The bad news was that due to some rail repair, we would have to take a bus to another rail station to catch the train. By now it was well after 10:00 P.M. Fortunately, this time of year in Sweden it doesn’t get dark until almost midnight. Since it was a Saturday night, there were lots of people out and about and it felt very safe. Sure enough, following directions, we took the bus to the train station, found the right train, got off at the right stop, found the right subway line, and got off at the correct subway stop near our hotel. Our day went from ship to car to plane to bus to train to subway!! And plenty of walking!! We walked from the subway to our hotel and arrived shortly before midnight. We had an electronic entry into the hotel and our room since the hotel had emailed us all the codes earlier in the day. For dinner in our room we had crackers and a Snickers bar with soft drinks from the vending machine at the subway station. To say we were tired is an understatement. When my watch went to a new day at midnight, I lost all the data, so I don’t know how far we walked, but it was a lot

The next day was Sunday. We slept late and then walked to a nearby large grocery store. It was multiple levels and took us a while to find things because everything was in Swedish. We liked the escalator/ramp that takes people with their grocery carts up and down. We bought some things for breakfast, drinks and snacks. We are finding food, especially restaurant food, is very expensive in Sweden. 

Next up: A day exploring Old Town, Stockholm

Flam, Norway JUN 14, 2023

Before we get to today’s port we would like to start with some pictures taken last night as we sailed away from Maloy, Norway.

Never Enough Glaciers

Wind Turbines and Lighthouse We Went To

Today we entered Flam, our last port of this cruise and our last port in Norway. Flam is a tiny village, pop. 350, located at the end of the Aurlandsfjord, one of the world’s longest and deepest fjords. The fjord is surrounded by high mountains with heights over 4,500 feet.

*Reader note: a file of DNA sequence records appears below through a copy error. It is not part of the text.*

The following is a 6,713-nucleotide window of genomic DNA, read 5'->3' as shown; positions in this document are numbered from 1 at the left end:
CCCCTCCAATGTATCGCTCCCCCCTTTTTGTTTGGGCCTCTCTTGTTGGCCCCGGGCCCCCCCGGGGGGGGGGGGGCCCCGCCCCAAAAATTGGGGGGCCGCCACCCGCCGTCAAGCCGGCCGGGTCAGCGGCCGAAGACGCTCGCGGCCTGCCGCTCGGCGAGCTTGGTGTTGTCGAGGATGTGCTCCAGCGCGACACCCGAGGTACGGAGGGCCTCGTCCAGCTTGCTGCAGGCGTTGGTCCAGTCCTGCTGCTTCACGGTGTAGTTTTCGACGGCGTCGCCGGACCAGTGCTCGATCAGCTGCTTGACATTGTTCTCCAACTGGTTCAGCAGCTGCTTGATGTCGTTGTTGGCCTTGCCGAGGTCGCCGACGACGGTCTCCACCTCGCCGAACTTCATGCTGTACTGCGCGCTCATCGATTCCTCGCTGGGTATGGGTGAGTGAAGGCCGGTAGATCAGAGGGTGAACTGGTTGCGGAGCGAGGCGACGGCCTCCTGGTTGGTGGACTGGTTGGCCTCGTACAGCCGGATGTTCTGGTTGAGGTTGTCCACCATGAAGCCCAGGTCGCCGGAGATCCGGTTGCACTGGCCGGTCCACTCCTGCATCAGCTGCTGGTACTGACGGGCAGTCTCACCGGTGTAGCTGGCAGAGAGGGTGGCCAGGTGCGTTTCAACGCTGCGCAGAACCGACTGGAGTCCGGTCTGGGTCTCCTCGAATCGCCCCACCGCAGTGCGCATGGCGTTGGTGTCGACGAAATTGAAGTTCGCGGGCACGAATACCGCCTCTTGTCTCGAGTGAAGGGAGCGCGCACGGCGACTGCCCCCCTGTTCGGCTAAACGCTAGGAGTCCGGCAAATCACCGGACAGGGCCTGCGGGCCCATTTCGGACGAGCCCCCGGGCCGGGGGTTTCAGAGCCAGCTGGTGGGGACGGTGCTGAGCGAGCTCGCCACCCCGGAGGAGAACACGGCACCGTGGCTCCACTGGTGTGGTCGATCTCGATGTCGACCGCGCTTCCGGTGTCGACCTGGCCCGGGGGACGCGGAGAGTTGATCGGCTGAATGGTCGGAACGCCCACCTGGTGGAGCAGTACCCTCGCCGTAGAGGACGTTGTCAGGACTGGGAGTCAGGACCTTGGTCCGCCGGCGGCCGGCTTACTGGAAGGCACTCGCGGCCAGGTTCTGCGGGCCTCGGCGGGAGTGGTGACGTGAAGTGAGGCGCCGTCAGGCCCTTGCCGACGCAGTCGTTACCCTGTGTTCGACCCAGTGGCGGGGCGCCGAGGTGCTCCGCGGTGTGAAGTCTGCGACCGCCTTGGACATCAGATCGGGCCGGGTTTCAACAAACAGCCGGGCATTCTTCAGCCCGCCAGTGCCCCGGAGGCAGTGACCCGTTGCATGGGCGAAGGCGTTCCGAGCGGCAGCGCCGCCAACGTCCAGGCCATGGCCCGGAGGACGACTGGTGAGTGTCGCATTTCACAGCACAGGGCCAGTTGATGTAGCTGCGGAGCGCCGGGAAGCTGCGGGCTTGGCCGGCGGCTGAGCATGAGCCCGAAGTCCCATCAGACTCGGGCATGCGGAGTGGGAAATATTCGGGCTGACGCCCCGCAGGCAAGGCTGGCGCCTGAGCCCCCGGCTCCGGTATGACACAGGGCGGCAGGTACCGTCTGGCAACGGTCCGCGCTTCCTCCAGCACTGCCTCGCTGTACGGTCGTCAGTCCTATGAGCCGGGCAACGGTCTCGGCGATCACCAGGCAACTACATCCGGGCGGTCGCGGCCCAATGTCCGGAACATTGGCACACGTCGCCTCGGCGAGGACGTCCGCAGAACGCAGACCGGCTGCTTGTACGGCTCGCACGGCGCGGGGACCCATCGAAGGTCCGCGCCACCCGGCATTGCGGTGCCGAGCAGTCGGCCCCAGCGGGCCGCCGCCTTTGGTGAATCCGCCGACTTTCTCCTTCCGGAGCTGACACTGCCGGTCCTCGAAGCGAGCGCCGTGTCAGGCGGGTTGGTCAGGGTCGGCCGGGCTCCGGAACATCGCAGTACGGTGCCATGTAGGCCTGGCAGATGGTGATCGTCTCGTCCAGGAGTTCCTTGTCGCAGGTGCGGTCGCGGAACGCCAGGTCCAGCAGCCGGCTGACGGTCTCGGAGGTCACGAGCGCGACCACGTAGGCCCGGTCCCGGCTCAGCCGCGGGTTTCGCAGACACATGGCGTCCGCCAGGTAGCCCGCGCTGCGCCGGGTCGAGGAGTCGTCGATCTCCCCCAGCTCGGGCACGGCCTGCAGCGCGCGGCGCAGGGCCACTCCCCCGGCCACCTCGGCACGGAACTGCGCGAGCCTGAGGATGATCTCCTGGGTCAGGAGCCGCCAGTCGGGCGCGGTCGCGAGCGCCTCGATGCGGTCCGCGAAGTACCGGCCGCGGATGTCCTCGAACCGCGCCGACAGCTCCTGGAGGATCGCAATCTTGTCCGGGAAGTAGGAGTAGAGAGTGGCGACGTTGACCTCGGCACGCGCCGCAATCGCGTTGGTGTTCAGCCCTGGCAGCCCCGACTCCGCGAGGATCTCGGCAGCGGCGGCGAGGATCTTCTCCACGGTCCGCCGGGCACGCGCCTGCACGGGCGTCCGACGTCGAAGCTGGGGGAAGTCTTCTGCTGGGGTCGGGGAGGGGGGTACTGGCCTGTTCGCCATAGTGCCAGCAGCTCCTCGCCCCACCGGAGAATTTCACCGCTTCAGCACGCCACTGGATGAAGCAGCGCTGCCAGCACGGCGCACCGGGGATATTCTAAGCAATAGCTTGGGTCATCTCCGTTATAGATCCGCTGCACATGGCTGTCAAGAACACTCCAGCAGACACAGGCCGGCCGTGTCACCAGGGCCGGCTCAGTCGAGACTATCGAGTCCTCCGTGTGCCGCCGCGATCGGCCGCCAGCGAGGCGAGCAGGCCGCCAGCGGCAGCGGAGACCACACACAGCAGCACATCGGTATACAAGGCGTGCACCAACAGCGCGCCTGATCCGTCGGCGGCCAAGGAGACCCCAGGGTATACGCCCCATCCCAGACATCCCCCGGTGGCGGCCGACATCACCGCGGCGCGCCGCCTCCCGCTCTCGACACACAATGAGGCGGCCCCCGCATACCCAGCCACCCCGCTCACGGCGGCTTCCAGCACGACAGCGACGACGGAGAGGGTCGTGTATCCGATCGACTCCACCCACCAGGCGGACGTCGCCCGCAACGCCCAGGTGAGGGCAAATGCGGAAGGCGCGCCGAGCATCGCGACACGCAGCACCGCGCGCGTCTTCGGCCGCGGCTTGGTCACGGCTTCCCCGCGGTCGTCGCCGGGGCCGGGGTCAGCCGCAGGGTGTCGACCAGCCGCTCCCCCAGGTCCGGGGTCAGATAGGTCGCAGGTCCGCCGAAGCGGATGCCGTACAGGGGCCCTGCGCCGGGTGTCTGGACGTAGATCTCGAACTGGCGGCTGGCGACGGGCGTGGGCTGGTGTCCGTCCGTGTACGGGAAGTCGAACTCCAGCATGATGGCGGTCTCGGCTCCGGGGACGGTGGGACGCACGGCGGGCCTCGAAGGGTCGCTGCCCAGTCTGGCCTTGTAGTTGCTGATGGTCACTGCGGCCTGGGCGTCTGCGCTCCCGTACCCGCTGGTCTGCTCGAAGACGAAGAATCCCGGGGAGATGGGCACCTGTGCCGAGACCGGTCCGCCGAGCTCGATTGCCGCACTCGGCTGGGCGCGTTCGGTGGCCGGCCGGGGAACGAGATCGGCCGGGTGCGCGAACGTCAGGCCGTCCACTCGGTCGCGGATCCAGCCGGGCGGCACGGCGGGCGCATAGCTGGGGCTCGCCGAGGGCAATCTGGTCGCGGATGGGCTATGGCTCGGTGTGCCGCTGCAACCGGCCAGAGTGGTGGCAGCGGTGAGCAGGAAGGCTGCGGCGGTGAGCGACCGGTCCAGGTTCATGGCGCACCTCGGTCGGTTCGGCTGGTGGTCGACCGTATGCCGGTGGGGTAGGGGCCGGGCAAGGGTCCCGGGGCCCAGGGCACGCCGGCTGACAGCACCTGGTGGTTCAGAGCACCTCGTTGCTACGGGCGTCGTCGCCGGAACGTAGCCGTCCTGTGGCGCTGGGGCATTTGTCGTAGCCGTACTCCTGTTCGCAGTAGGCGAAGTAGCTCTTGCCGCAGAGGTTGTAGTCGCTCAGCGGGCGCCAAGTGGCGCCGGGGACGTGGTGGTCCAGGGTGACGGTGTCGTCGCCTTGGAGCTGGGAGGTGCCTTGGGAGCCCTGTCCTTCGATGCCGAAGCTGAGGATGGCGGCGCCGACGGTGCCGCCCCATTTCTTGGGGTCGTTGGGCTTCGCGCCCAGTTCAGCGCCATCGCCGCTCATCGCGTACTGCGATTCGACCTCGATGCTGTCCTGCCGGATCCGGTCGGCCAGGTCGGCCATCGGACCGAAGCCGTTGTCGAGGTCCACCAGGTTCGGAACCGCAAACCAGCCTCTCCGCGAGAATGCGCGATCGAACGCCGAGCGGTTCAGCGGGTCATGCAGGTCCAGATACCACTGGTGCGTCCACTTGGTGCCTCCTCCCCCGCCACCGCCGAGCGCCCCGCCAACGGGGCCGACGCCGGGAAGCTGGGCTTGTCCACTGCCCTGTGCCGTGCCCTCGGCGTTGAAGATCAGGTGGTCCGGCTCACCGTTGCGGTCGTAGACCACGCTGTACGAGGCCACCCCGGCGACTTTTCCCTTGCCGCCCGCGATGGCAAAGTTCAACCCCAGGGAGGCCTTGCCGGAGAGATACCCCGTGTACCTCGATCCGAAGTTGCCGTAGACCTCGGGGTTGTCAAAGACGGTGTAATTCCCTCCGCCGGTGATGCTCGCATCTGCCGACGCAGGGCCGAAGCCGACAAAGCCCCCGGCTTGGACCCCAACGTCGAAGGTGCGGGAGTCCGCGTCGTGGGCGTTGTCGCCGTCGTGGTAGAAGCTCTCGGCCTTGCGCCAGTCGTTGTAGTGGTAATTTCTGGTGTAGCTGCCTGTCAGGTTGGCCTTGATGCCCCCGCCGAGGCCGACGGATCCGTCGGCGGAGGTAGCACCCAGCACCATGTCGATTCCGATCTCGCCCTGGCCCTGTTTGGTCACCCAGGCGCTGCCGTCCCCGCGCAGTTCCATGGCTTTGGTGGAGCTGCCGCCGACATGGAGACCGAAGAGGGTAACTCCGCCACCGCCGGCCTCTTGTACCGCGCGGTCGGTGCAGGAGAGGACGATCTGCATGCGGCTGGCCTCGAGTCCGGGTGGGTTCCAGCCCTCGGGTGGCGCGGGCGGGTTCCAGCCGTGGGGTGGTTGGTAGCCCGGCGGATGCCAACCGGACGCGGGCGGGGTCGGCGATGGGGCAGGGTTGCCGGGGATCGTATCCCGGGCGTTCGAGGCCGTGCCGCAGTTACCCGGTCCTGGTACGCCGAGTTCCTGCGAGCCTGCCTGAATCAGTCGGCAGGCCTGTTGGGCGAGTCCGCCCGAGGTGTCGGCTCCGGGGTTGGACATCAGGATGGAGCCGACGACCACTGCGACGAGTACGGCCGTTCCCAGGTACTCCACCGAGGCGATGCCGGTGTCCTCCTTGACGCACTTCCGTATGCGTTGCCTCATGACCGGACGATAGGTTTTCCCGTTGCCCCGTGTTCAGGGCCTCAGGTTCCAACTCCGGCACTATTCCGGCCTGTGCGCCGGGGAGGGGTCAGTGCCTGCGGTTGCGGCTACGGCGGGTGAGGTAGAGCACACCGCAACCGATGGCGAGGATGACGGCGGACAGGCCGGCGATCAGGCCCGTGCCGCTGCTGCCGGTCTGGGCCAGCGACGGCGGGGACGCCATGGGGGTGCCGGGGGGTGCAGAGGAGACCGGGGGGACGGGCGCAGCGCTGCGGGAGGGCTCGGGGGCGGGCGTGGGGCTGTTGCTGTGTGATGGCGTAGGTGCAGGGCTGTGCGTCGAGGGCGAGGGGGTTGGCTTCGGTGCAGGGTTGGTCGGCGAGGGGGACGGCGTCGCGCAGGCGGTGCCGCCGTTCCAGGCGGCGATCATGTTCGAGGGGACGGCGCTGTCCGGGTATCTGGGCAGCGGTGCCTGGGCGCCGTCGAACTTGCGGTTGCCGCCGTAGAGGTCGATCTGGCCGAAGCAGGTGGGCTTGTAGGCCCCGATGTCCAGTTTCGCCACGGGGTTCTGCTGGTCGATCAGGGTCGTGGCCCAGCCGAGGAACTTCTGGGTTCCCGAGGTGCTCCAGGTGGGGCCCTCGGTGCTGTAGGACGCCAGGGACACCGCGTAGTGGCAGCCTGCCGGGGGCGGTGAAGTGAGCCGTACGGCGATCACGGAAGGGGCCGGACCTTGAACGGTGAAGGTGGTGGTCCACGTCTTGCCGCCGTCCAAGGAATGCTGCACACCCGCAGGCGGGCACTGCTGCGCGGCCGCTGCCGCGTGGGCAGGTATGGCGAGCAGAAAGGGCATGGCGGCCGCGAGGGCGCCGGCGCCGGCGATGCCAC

A Tall Waterfall as Seen from the Ship

One of the popular things to do in this area is ride the Flam railway constructed in 1923.  We looked at the excursion before leaving home and even viewed a YouTube video of the trip. We decided to pass considering all the train trips we made in Austria, Slovenia and Italy.

We wanted to explore Flam on our own which meant we could sleep late and let the crowds eat breakfast and get off the ship ahead of us. 

We were delighted and surprised to find the temperature in the low 70’s  Perfect! First we found two geocaches in the area.

We then took a walk to see a large waterfall near town.

We looked through the Flam Railway Museum and went by the Visitors Center. We finished the day with a little shopping. No Hard Rock Cafe here but Bill found a nice Norway tee shirt. I am not a fan of souvenir tee shirts. I was very happy with a refrigerator magnet. 

We noticed yesterday and today how the front of a boat was used as decoration by hanging on the wall. Here a old locomotive front is attached to this wall to appear as it is coming out.

Norway makes it very easy to get the tax back that nonresidents spend. There is even an office located right next to the ship. If you spend at least $30, they refund the tax (25%) back on your credit card. You just have to have a receipt from the vendor, fill out a form and have your passport number. There was quite a line of cruise passengers in the harbor office waiting to get some tax money back. It could add up to quite a bit if you bought lots of souvenirs and gifts.